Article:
air in an air-to-refrigerant heat exchanger (evaporator). The warm compressed air flowsinto one side of the evaporator while low pressure, liquid refrigerant is metered intoanother side of the evaporator. The heat from the compressed air "boils" the refrigerantthereby reducing the temperature of the compressed air. Operation of the refrigerationcompressor is continuous or non-cycling, therefore requiring a combination of controlvalves to regulate refrigerant flow as the heat load from the compressed air changes.
Cycling compressed air dryers (fig. AD1-3) cool the compressed air through an intermediate heat exchanger medium. The intermediate can be sand, metal, or a fluid. Two heat exchangers, a compressed air chiller and refrigerant evaporator are fitted inside a tank which isfilled with a thermal conducting fluid, usually water with propyleneglycol added as a safe guard to prevent freezing and corrosion. Therefrigeration system removes heat from the water/glycol fluid. Thechilled fluid removes heat from the compressed air. Since therefrigeration system is used to only cool the fluid, the refrigerationcompressor is "cycled off" once the fluid temperature is chilled to therequired point. The compressor will "cycle on" only when the fluidtemperature rises to its upper limit. This cycling of the refrigerationcompressor results in significant energy savings on most compressed air systems. Onaverage, cycling compressed air dryers provide energy savings of 50% when compared toequally sized non-cycling designs.Additional cycling compressed air dryers benefits include:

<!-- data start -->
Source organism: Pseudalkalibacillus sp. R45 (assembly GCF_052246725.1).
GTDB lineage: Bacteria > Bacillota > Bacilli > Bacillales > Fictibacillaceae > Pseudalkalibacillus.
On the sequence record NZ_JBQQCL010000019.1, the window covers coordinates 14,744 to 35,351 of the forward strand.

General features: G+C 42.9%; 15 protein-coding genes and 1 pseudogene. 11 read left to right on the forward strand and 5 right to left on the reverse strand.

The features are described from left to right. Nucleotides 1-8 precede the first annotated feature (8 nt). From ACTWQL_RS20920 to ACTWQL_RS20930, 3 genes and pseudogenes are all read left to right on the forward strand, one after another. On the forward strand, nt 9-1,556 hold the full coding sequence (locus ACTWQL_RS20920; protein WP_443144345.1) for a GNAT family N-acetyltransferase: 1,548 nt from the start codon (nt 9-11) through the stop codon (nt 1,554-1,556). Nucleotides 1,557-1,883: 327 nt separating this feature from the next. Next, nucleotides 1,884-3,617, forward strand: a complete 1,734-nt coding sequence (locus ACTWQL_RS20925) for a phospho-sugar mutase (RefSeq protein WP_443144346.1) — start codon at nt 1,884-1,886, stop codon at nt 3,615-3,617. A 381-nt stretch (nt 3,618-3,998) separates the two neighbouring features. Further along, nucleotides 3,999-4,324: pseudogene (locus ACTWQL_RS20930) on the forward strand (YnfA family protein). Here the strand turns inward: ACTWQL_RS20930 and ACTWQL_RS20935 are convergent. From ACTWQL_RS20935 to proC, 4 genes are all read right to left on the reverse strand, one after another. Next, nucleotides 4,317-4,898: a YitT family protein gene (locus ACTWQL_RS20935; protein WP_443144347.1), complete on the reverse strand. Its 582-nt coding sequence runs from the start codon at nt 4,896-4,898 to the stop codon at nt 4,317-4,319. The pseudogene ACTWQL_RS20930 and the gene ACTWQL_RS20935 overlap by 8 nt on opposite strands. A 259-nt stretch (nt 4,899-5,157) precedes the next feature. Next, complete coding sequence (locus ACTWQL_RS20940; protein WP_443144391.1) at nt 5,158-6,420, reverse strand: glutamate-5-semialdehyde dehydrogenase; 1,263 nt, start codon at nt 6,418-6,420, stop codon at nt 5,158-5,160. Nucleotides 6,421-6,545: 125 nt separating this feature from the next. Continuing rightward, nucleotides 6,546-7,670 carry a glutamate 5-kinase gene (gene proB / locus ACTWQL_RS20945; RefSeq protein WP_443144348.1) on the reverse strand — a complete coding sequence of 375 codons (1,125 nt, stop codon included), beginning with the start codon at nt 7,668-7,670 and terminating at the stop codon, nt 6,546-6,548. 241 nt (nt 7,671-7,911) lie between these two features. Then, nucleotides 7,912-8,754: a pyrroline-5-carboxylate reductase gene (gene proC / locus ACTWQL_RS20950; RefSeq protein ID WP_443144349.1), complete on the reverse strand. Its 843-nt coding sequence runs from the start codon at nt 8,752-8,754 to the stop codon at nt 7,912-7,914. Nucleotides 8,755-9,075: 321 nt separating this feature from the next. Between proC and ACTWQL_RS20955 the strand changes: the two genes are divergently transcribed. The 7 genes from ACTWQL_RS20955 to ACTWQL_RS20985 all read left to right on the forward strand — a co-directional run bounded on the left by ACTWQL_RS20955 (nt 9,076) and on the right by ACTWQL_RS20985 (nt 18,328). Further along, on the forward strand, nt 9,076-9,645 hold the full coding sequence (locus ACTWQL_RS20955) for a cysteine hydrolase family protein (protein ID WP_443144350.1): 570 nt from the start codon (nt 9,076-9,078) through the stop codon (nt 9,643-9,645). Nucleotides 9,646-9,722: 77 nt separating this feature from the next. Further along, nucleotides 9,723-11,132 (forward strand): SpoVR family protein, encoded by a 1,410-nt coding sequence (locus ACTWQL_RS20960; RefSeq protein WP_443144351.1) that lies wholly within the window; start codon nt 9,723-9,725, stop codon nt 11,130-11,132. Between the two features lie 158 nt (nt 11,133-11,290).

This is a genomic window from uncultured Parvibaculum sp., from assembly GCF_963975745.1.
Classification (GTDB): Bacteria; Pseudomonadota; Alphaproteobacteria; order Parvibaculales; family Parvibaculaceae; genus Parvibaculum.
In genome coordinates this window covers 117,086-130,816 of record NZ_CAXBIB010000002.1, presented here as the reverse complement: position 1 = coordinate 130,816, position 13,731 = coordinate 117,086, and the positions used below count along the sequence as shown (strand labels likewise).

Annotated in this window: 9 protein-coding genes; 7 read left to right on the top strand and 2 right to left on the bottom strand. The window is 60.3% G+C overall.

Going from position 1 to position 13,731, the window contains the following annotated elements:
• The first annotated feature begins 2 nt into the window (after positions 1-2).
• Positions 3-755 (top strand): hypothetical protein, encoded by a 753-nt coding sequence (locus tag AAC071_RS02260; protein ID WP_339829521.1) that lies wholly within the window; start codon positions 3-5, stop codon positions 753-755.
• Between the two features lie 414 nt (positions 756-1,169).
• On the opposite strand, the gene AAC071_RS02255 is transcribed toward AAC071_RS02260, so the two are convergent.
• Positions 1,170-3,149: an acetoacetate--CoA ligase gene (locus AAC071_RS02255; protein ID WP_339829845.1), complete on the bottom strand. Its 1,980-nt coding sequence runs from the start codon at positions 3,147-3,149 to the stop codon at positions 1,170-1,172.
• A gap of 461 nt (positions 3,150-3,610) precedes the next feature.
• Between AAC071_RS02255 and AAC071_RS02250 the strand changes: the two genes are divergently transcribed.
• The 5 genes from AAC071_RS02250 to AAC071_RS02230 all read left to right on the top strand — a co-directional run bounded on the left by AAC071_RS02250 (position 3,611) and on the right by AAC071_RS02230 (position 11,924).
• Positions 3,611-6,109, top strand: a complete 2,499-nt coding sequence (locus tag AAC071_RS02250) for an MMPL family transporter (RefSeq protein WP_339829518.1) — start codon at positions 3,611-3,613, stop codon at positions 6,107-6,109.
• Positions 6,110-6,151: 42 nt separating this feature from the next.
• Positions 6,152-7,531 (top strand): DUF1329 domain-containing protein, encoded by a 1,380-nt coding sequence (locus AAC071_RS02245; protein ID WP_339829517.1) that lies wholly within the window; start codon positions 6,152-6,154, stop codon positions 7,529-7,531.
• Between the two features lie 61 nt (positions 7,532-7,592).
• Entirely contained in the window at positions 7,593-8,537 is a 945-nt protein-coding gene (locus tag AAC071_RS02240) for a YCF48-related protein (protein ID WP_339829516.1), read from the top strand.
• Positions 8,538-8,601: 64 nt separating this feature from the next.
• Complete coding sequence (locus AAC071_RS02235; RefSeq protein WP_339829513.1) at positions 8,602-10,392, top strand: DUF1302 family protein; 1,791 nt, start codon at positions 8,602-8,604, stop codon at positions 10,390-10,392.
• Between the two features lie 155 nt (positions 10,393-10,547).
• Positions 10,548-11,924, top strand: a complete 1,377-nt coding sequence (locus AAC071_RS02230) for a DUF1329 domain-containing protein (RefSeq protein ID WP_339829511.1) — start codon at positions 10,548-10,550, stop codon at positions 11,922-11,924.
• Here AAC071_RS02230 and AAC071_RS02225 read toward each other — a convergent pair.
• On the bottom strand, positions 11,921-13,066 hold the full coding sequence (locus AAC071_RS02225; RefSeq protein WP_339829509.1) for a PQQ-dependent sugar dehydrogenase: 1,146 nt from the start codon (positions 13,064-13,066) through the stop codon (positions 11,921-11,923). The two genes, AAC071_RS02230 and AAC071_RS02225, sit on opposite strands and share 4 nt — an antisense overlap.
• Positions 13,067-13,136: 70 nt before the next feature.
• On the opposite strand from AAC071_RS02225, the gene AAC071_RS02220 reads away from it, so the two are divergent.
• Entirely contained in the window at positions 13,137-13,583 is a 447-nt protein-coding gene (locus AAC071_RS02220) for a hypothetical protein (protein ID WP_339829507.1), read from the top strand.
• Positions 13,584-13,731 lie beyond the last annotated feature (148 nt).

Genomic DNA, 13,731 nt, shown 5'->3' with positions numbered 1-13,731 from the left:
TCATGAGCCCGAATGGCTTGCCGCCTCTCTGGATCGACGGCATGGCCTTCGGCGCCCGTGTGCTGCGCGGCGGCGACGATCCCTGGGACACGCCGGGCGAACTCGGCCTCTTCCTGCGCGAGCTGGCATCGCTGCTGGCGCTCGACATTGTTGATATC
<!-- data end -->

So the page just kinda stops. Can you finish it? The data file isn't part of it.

Simplified refrigeration circuit since hot gas bypass valves are not required
A 60% or more reduction in the required quantity of refrigerant charge
Elimination of compressed air dryer freeze-up potential since the refrigerationsystem "cycles off" before freeze-up can occur. Over sizing of the compressed air dryer is therefore not a problem
Additional energy savings since the compressed air dryer dew point can be raised toas high as 60ºF
Microprocessor controls permit automatic dew point suppression below ambienttemperature for maximum energy savings
To protect the ozone layer from further depletion the European Union, Switzerland, UnitedKingdom, United States, and other World powers developed and signed the MontrealProtocol. The protocol freezes HCFC refrigerant production levels at the 1986 level. Under the protocol developed nations will phase HCFC refrigerants out by 2020. Some HCFC production will continue until 2030. HCFC refrigerants contain chlorine, which damagesthe ozone layer.